Saturday, February 16, 2008

Oekologie #14

Amateur naturalists like myself can be a parochial bunch. Many of us write mostly about birds. Some prefer invertebrates. Others admire trees. The one constant that unites all of our preferred taxa is that all exist and interact together in their natural ecosystems. The scientific study of these interactions is ecology, or oekologie in the original German.

I find that the more I read and write about birds, the more I become interested in ecology. For example, who would have guessed that shorebirds could have become so dependent on a single species for food that they could go extinct without it? And yet, such an outcome is possible. Interactions like these are fascinating, even though they are sometimes poignant as well.

Luckily for us amateur naturalists, we have a year-old blog carnival to read about ecology. After reading and submitting to several editions, I am finally hosting the fourteenth Oekologie. Let's get to the submissions.


Grrlscientist describes conflicting evidence for the origin of modern birds from the fossil record and molecular biology in Rocks vs Clocks: When Did Modern Birds Really Appear?

Climate Change

Greg Laden explores the climate of the Miocene Period in The Evolution of the Modern Climate: New Evidence from Plant Remains.


Coffee and Conservation contrasts different conditions for growing coffee along with their impact on biodiversity - specifically their effect on birds - in What shade coffee looks like.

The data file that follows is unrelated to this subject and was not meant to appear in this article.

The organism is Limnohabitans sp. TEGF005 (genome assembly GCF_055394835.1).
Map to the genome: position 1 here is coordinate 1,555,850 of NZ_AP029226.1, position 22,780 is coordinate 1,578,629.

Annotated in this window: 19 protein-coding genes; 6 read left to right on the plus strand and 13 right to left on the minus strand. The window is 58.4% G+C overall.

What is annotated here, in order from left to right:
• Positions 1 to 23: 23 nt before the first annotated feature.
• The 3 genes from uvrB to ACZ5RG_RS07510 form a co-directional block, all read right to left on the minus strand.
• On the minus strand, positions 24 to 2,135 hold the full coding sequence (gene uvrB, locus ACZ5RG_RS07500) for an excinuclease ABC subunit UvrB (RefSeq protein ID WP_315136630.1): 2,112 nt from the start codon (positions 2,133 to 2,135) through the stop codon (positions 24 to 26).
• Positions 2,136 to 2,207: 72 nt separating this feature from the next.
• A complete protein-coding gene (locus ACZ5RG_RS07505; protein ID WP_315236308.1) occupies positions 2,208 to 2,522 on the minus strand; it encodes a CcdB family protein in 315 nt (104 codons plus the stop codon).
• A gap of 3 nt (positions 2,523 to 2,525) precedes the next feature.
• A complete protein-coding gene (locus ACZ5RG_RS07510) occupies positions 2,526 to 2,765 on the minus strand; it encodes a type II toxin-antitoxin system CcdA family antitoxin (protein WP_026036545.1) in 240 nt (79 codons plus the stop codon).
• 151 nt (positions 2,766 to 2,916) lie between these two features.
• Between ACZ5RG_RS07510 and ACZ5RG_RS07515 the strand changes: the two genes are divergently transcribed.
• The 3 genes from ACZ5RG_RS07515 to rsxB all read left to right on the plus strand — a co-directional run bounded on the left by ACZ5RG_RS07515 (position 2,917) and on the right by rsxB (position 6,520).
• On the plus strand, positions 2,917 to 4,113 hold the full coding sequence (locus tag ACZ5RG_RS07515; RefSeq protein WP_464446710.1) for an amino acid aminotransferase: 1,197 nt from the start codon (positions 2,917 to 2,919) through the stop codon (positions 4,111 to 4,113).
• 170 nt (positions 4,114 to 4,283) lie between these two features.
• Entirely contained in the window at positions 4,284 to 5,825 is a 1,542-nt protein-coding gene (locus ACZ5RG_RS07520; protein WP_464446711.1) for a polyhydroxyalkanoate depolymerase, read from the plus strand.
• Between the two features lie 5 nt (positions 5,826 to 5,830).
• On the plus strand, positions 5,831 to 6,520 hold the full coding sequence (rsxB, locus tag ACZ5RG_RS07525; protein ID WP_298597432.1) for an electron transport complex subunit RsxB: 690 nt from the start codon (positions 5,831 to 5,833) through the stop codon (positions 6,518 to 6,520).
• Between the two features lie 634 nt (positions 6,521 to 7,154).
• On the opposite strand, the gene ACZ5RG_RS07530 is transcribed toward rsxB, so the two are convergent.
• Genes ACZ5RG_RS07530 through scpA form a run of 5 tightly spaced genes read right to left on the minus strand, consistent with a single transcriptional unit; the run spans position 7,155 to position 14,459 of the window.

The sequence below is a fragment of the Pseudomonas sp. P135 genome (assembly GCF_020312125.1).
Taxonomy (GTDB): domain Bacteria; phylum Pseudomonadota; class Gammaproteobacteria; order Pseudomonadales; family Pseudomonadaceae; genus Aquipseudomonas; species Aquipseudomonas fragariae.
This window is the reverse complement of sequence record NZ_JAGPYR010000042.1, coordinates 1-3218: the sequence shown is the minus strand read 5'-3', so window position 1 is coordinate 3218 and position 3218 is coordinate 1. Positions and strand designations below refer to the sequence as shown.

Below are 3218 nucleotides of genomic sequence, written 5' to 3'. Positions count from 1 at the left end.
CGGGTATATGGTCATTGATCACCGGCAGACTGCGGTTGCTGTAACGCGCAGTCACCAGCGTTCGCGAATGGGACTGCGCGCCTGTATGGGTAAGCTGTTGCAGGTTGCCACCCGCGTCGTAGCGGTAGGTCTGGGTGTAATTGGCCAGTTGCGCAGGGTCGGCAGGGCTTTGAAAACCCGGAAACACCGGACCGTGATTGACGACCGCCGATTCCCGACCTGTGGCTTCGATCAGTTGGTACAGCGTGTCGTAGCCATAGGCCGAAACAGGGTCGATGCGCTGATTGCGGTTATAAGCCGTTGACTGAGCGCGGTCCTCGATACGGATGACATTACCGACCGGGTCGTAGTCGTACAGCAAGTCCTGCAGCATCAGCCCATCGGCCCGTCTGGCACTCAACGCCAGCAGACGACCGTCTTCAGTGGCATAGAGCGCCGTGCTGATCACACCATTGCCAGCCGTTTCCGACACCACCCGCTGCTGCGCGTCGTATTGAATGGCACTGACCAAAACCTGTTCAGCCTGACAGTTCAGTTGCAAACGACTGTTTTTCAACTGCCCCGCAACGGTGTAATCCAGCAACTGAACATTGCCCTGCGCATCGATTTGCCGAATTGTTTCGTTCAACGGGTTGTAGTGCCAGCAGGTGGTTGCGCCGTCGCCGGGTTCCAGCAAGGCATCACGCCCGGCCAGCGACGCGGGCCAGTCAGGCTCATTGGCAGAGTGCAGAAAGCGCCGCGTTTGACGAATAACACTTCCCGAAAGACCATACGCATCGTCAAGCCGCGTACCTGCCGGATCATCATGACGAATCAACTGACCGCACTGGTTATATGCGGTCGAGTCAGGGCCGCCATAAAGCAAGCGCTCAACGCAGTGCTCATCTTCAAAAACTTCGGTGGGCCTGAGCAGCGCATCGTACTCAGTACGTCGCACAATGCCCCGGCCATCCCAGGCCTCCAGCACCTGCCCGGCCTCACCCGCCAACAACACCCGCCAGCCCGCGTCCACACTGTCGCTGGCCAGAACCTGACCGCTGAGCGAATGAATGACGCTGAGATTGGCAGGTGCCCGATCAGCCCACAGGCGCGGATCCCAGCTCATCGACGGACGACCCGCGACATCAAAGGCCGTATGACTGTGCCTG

Mike from 10,000 Birds celebrates the species from urban habitats in Most Beloved Backyard Birds of 2008.

Species Interaction

Ian from Further Thoughts describes how Seed-eating mammals increase tree species diversity by reducing seed survival and density.

Kevin from The Other 95% finds a new way to serve leftovers when he describes how Assassin Bugs Use Corpses to Avoid Predators.

Ed Young explains how the Loss of big mammals breaks alliance between ants and trees and why this is important.

Rachel Walden at Women's Health News shows how humans propagate mercury through fish and ultimately back to humans in On Sushi, Mercury, and Women’s Health: Can’t See the Pollution for the Fish.


GrrlScientist reports on a new subspecies of bird discovered in Nepal, the Nepal Rufous-vented Prinia (Prinia burnesii nipalensis).

Luigi at Agricultural Diversity Weblog has a modest proposal for tracking whether a species is still at a particular location.

Greg Laden introduces us to the early parts of Darwin and the Voyage.

Threatened Species

For my own contribution, I asked that readers write letters to stop the horseshoe crab harvest in New Jersey to protect a rare shorebird that may disappear.

This concludes the February 2008 edition of Oekologie. Thanks to all who contributed posts. The next edition will appear at The Other 95% on March 15.

Finally, in case you haven't heard, there's a bird count this weekend!